Analysis of physiological significance of Tg cleavage

Determination of cathepsin cleavage sites revealed that the N-terminal half of Tg was prone to extracellular and endosomal cleavage, whereas the thyroid hormone-rich C-terminal half is, according to [36,37], best cleaved under conditions of lysosomal Tg processing. In order to implement a physiologically relevant read-out for efficiency of substrate cleavage, we analyzed the in vitro-degradation samples for their content of liberated, free thyroxine (fT4) by ELISA. Under extracellular conditions, fT4 was only detected in samples that contained cathepsin S alone or in combinations with other cathepsins (Figure 6A). Under endosomal conditions, the overall efficiency of fT4 liberation was considerable, about 70 fold higher than compared to extracellular conditions with values of fT4 ranging from approximately 35 to 55 pM (Figure 6B). Yet, another augmentation in the amount of liberated T4 was observed under conditions simulating lysosomes where cathepsins B, K and L performed equally well by liberating T4 in a range from 75 to 100 pM (Figure 6C).

thumbnailFigure 6. Cysteine cathepsins efficiency to liberate thyroxine (T4) in vitro. Samples taken after 2h-in-vitro-degradation of Tg were assayed for their content in free thyroxine (fT4) by ELISA. Efficiency of hormone liberation by distinct cysteine cathepsins or combinations thereof is directly correlated to the amount of fT4. Under conditions mimicking the extracellular space, exclusively cathepsin S proved to be efficient in thyroxine liberation (A), whereas under endosomal-representative conditions all cysteine cathepsins performed equally well (B). The same holds true for conditions mimicking the lysosomal compartment, although cathepsin S was less active as reflected by lower thyroxine liberation potency as compared with e.g. cathepsin B (C). Highest amounts of fT4 were measured for lysosomal-mimicking environments, followed by those performed under conditions simulating endosomes and the extracellular space (A-C). Values are given as mean values +/- SD.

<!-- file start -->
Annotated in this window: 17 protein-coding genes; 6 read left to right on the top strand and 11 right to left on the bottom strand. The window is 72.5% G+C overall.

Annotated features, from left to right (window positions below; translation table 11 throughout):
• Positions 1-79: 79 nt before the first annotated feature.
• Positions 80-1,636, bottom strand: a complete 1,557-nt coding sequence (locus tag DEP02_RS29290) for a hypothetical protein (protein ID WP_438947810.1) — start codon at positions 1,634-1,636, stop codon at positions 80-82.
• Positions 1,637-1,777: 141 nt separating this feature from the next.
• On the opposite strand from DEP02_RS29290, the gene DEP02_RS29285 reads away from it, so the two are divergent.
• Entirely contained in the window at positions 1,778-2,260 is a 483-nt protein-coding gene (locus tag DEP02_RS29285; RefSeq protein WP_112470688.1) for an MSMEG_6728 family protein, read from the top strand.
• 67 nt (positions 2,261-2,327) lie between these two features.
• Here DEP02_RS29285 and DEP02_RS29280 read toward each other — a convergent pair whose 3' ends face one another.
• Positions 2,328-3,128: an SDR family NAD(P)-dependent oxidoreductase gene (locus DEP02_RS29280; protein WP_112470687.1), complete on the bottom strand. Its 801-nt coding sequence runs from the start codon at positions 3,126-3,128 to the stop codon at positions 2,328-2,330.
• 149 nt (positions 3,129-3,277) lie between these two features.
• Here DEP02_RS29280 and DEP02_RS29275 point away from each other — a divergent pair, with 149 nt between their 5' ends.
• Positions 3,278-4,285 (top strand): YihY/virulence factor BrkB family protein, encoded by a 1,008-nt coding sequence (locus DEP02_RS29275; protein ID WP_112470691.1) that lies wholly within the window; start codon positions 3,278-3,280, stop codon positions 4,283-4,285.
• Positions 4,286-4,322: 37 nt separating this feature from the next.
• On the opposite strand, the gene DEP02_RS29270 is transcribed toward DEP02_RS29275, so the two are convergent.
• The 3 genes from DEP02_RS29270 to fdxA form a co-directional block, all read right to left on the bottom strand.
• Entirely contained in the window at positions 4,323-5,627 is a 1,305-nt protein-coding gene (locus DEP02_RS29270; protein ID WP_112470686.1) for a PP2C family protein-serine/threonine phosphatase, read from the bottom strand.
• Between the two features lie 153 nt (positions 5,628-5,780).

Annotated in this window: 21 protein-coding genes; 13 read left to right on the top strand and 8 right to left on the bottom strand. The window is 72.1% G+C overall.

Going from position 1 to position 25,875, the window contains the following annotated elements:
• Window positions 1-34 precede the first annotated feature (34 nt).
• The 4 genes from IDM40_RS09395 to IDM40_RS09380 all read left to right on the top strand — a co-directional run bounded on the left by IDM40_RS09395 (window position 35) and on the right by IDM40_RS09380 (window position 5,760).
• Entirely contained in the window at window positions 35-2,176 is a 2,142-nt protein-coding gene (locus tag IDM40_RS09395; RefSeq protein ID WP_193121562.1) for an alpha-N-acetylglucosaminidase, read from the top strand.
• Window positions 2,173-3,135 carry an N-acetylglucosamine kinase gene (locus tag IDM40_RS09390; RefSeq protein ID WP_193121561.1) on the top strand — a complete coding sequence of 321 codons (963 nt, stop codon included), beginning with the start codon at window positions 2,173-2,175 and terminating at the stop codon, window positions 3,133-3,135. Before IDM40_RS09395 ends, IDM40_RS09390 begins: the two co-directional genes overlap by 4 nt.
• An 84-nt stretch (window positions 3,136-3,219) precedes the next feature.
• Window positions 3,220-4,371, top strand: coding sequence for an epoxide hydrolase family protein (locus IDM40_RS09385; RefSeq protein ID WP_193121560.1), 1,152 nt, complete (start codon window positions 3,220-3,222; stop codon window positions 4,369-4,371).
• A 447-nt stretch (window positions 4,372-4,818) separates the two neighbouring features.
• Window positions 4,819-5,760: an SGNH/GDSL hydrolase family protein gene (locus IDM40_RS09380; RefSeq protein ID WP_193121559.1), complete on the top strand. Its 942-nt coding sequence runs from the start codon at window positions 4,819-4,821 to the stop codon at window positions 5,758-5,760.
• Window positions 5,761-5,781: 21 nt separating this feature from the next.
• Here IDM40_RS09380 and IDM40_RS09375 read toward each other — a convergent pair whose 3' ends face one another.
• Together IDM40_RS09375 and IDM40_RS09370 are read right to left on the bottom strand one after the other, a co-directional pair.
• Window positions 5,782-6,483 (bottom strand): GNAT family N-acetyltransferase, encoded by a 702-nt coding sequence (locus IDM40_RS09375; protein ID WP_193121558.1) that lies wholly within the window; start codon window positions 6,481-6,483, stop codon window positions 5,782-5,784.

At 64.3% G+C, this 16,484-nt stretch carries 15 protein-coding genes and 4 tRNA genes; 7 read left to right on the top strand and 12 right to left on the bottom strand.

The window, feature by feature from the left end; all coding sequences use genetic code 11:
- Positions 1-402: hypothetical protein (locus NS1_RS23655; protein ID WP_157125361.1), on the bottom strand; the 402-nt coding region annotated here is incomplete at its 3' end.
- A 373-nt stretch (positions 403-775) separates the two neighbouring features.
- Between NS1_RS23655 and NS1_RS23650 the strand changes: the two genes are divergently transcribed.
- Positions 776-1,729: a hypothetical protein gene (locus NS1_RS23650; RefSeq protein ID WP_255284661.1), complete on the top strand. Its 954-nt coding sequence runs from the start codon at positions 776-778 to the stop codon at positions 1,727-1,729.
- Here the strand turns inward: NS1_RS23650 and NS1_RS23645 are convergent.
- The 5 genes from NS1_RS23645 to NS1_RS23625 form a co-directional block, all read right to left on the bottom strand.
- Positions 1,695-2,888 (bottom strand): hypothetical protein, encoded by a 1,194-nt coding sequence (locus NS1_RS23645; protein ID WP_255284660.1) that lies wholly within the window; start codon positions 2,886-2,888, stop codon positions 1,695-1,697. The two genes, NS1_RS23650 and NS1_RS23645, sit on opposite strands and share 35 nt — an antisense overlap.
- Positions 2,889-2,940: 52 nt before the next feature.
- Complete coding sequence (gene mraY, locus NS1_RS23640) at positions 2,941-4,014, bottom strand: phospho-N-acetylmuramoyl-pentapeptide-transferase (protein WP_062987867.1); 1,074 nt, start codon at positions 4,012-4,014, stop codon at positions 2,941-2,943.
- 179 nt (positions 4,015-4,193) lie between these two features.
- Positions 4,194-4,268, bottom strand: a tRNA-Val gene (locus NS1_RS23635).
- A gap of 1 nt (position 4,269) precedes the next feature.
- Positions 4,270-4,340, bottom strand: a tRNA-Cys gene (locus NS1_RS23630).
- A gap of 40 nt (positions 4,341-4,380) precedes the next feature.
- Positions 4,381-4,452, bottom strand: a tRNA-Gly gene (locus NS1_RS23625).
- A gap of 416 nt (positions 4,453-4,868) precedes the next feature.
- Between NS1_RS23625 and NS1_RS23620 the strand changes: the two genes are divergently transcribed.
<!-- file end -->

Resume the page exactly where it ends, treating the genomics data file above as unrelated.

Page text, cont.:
Discussion